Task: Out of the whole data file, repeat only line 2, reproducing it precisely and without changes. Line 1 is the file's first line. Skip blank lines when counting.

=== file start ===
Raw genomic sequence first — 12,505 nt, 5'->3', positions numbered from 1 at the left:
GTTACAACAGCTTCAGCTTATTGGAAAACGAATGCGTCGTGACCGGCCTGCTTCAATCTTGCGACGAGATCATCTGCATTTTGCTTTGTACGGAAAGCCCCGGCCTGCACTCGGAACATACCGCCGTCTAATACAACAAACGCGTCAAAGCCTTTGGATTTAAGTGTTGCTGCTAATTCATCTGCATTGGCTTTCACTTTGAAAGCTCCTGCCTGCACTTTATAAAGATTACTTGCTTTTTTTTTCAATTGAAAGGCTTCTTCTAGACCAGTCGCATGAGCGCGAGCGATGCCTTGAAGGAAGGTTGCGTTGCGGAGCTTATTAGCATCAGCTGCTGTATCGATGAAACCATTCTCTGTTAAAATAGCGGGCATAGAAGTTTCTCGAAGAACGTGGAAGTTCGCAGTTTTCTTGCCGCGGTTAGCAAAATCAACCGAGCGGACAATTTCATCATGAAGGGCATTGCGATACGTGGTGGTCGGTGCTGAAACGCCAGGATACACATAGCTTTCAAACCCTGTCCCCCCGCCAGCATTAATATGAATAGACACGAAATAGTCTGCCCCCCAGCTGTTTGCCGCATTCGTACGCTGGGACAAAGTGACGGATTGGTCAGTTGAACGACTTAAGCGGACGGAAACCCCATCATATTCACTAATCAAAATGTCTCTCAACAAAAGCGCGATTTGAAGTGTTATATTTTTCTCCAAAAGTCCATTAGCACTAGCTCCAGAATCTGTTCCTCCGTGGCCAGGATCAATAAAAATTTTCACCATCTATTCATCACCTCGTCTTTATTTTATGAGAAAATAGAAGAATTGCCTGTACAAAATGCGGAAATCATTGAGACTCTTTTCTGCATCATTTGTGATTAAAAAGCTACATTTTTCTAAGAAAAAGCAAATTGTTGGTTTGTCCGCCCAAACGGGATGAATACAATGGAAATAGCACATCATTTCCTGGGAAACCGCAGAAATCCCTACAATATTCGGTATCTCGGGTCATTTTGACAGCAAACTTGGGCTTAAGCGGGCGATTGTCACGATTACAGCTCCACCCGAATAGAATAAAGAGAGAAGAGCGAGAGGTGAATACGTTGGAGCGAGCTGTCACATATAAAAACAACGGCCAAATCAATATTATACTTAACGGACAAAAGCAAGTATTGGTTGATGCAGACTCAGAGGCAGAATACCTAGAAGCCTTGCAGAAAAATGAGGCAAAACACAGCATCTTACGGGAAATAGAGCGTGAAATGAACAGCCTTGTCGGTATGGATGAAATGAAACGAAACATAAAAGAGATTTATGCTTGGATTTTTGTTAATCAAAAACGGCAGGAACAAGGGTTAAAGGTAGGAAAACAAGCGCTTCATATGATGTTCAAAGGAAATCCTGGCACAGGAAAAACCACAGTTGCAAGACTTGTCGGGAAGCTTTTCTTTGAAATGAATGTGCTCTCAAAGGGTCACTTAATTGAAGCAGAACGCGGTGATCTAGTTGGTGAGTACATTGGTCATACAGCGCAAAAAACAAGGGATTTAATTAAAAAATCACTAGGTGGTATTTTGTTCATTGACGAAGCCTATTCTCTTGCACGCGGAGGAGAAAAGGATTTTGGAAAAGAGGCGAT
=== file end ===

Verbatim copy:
GTTACAACAGCTTCAGCTTATTGGAAAACGAATGCGTCGTGACCGGCCTGCTTCAATCTTGCGACGAGATCATCTGCATTTTGCTTTGTACGGAAAGCCCCGGCCTGCACTCGGAACATACCGCCGTCTAATACAACAAACGCGTCAAAGCCTTTGGATTTAAGTGTTGCTGCTAATTCATCTGCATTGGCTTTCACTTTGAAAGCTCCTGCCTGCACTTTATAAAGATTACTTGCTTTTTTTTTCAATTGAAAGGCTTCTTCTAGACCAGTCGCATGAGCGCGAGCGATGCCTTGAAGGAAGGTTGCGTTGCGGAGCTTATTAGCATCAGCTGCTGTATCGATGAAACCATTCTCTGTTAAAATAGCGGGCATAGAAGTTTCTCGAAGAACGTGGAAGTTCGCAGTTTTCTTGCCGCGGTTAGCAAAATCAACCGAGCGGACAATTTCATCATGAAGGGCATTGCGATACGTGGTGGTCGGTGCTGAAACGCCAGGATACACATAGCTTTCAAACCCTGTCCCCCCGCCAGCATTAATATGAATAGACACGAAATAGTCTGCCCCCCAGCTGTTTGCCGCATTCGTACGCTGGGACAAAGTGACGGATTGGTCAGTTGAACGACTTAAGCGGACGGAAACCCCATCATATTCACTAATCAAAATGTCTCTCAACAAAAGCGCGATTTGAAGTGTTATATTTTTCTCCAAAAGTCCATTAGCACTAGCTCCAGAATCTGTTCCTCCGTGGCCAGGATCAATAAAAATTTTCACCATCTATTCATCACCTCGTCTTTATTTTATGAGAAAATAGAAGAATTGCCTGTACAAAATGCGGAAATCATTGAGACTCTTTTCTGCATCATTTGTGATTAAAAAGCTACATTTTTCTAAGAAAAAGCAAATTGTTGGTTTGTCCGCCCAAACGGGATGAATACAATGGAAATAGCACATCATTTCCTGGGAAACCGCAGAAATCCCTACAATATTCGGTATCTCGGGTCATTTTGACAGCAAACTTGGGCTTAAGCGGGCGATTGTCACGATTACAGCTCCACCCGAATAGAATAAAGAGAGAAGAGCGAGAGGTGAATACGTTGGAGCGAGCTGTCACATATAAAAACAACGGCCAAATCAATATTATACTTAACGGACAAAAGCAAGTATTGGTTGATGCAGACTCAGAGGCAGAATACCTAGAAGCCTTGCAGAAAAATGAGGCAAAACACAGCATCTTACGGGAAATAGAGCGTGAAATGAACAGCCTTGTCGGTATGGATGAAATGAAACGAAACATAAAAGAGATTTATGCTTGGATTTTTGTTAATCAAAAACGGCAGGAACAAGGGTTAAAGGTAGGAAAACAAGCGCTTCATATGATGTTCAAAGGAAATCCTGGCACAGGAAAAACCACAGTTGCAAGACTTGTCGGGAAGCTTTTCTTTGAAATGAATGTGCTCTCAAAGGGTCACTTAATTGAAGCAGAACGCGGTGATCTAGTTGGTGAGTACATTGGTCATACAGCGCAAAAAACAAGGGATTTAATTAAAAAATCACTAGGTGGTATTTTGTTCATTGACGAAGCCTATTCTCTTGCACGCGGAGGAGAAAAGGATTTTGGAAAAGAGGCGAT